An Engineer's Literary Notebook

Exploring the real and surreal connections between poetry and engineering

Posts Tagged ‘Gardening’

Sequence Everlasting

Posted by xbanguyen on July 8, 2012

The scent of lilies at night made me feel like a voyeur as I walked along someone’s garden on the way back to the car after the  fireworks ended. I spied the thick petals rising over the ferns to bathe in the night air, the greenness of the ferns a perfect foil. This being July, the unfurling was mostly done, but the knowledge that the unfurling patterns followed the Fibonacci sequence made the world of numbers come alive in spite of a lack of moonlight. As you know. each number in Fibonacci sequences equals to the sum of the two preceding numbers.  Mathematically,  Fn = Fn-1 + Fn-2. The Fibonacci sequence of order 2 (n =2) includes 0, 1, 3,5,8,13,21 … This series abounds in nature: the calla lily has one petal, euphorbia two,  buttercup five, delphinium eight, black-eye susan thirteen, aster twenty one. Is it the number of petals in the flowers that make them pleasing to the eye, or is there something else?  Perhaps, because the sun flowers actually have their seeds packed that way to maximize the number of seeds in that space with the angle between the appearance of each seed exactly the one that is least approximated by a fraction, the golden angle calculated from the golden means which is the ratio of two successive numbers in a Fibonacci sequence [1] .  It is the golden ratio Phi that creates the enduring beauty of the Parthenon, and underpins the face of the beloved.  How does a specific mathematical proportion cause a universal perception of beauty in the mind?  Will this poem shed some light on the bridge that links mathematics and beauty in the mind?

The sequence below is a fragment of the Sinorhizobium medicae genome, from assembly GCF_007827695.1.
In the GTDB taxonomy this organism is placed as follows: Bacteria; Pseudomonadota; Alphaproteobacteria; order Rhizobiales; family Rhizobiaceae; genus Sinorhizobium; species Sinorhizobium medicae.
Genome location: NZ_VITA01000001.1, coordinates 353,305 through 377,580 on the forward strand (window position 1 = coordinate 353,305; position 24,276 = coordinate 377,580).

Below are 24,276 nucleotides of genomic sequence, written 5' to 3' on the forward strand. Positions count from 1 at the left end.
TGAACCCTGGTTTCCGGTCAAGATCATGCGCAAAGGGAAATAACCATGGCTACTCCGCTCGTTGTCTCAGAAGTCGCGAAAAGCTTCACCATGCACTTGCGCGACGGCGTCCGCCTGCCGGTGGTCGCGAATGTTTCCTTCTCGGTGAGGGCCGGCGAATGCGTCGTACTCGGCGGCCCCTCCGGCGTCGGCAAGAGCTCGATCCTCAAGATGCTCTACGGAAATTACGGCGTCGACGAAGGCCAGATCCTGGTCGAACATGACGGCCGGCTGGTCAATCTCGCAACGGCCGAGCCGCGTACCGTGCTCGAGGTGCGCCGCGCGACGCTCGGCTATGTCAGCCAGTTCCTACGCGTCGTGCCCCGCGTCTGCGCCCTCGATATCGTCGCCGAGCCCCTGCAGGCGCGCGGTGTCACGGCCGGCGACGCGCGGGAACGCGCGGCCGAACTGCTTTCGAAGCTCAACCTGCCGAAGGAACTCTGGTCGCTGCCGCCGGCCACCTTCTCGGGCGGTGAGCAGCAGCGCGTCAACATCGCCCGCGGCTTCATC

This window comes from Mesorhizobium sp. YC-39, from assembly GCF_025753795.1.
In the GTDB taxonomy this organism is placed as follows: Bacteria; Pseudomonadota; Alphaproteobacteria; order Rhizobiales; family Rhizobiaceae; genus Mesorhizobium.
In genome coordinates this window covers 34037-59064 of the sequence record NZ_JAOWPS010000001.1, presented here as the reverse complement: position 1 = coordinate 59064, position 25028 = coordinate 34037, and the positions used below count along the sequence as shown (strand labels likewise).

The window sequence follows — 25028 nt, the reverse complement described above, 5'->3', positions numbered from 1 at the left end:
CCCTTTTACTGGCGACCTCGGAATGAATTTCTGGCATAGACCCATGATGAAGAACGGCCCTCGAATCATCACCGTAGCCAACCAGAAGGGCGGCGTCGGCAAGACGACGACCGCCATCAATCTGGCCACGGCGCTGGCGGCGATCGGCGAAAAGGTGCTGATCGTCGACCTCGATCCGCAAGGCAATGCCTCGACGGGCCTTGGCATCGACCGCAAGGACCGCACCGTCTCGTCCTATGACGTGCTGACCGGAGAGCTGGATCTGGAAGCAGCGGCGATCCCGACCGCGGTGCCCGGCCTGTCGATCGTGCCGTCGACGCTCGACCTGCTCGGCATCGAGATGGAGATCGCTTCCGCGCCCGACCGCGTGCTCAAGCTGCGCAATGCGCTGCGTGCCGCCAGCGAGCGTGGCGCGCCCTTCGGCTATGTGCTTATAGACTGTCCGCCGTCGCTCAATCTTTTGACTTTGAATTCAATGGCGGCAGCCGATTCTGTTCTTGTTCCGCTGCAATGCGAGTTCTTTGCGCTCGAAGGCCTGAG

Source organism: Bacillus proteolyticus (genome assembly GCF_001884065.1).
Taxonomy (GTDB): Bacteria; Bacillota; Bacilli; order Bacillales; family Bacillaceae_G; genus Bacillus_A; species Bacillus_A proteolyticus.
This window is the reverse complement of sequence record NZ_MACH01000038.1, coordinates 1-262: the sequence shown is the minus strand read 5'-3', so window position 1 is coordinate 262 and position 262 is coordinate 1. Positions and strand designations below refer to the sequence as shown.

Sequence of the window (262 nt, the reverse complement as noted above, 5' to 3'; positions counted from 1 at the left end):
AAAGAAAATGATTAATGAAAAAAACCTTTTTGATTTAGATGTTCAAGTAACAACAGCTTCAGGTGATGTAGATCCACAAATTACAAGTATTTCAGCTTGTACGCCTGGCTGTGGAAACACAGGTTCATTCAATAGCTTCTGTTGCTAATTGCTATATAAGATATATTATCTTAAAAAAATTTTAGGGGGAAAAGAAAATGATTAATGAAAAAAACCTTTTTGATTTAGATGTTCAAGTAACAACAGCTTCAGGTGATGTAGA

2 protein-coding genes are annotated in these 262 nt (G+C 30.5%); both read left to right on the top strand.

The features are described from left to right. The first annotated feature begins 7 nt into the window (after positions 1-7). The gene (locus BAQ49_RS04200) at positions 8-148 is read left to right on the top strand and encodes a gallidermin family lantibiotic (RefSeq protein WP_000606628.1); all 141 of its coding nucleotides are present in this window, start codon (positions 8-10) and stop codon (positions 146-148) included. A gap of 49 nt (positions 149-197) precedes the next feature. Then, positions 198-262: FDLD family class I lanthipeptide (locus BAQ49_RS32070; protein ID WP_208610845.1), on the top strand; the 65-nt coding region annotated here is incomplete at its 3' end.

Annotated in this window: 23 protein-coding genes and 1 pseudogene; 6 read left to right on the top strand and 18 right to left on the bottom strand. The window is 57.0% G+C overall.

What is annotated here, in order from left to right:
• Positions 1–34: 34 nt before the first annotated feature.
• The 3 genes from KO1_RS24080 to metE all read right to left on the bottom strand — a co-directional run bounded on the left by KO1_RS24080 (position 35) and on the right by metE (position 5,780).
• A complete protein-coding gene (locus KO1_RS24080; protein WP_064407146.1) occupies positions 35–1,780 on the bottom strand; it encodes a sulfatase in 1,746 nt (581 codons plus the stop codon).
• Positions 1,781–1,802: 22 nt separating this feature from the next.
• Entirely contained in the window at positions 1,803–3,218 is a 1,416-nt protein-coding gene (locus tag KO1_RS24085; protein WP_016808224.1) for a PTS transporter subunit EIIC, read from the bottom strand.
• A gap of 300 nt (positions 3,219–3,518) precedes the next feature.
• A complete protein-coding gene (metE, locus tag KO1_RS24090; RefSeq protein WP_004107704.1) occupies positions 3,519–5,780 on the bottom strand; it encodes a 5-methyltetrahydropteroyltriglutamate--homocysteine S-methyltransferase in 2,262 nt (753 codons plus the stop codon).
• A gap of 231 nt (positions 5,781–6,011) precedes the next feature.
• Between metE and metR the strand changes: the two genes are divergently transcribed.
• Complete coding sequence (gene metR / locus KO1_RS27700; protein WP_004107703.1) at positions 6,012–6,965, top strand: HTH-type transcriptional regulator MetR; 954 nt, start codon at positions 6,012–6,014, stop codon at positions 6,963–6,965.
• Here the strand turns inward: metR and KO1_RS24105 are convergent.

The tension in alternating the mind as both subject and object, enchanting and enchanted leaves me optimistic, especially the last line because by changing, the mind can create changes. By applying the golden ratio observed in nature to man made structures, we create beauty. That there are mathematical sequences behind beauty is encouraging because they add to the understanding of how we come to be and how we endure without depending on the existence of God, even though the comfort of believing in a greater being beckons as I mourn my mother. This series of posts has never been intended to be a journal, but I must mark her passing this past April. It took me several months to write again. This post is for you, mama, you who taught me how to solve for x by working out simple ratios, you who bought me many books of poems, explained to me the two-seven-six-eight meter in ca-dao, made potpourri for me from the roses in your garden, and most of all you who loved me unconditionally. I do not know if there is an afterlife, but I am grateful that your love of languages and things of beauty live on in me.

Thank you for the inspiration, dear muse.


2. The composite graphics of the sun flower is from and
3. The fern photo is from
4. The Fibonacci diagram is from
5. The Parthenon photo is from

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A Duality in Domains

Posted by xbanguyen on May 2, 2010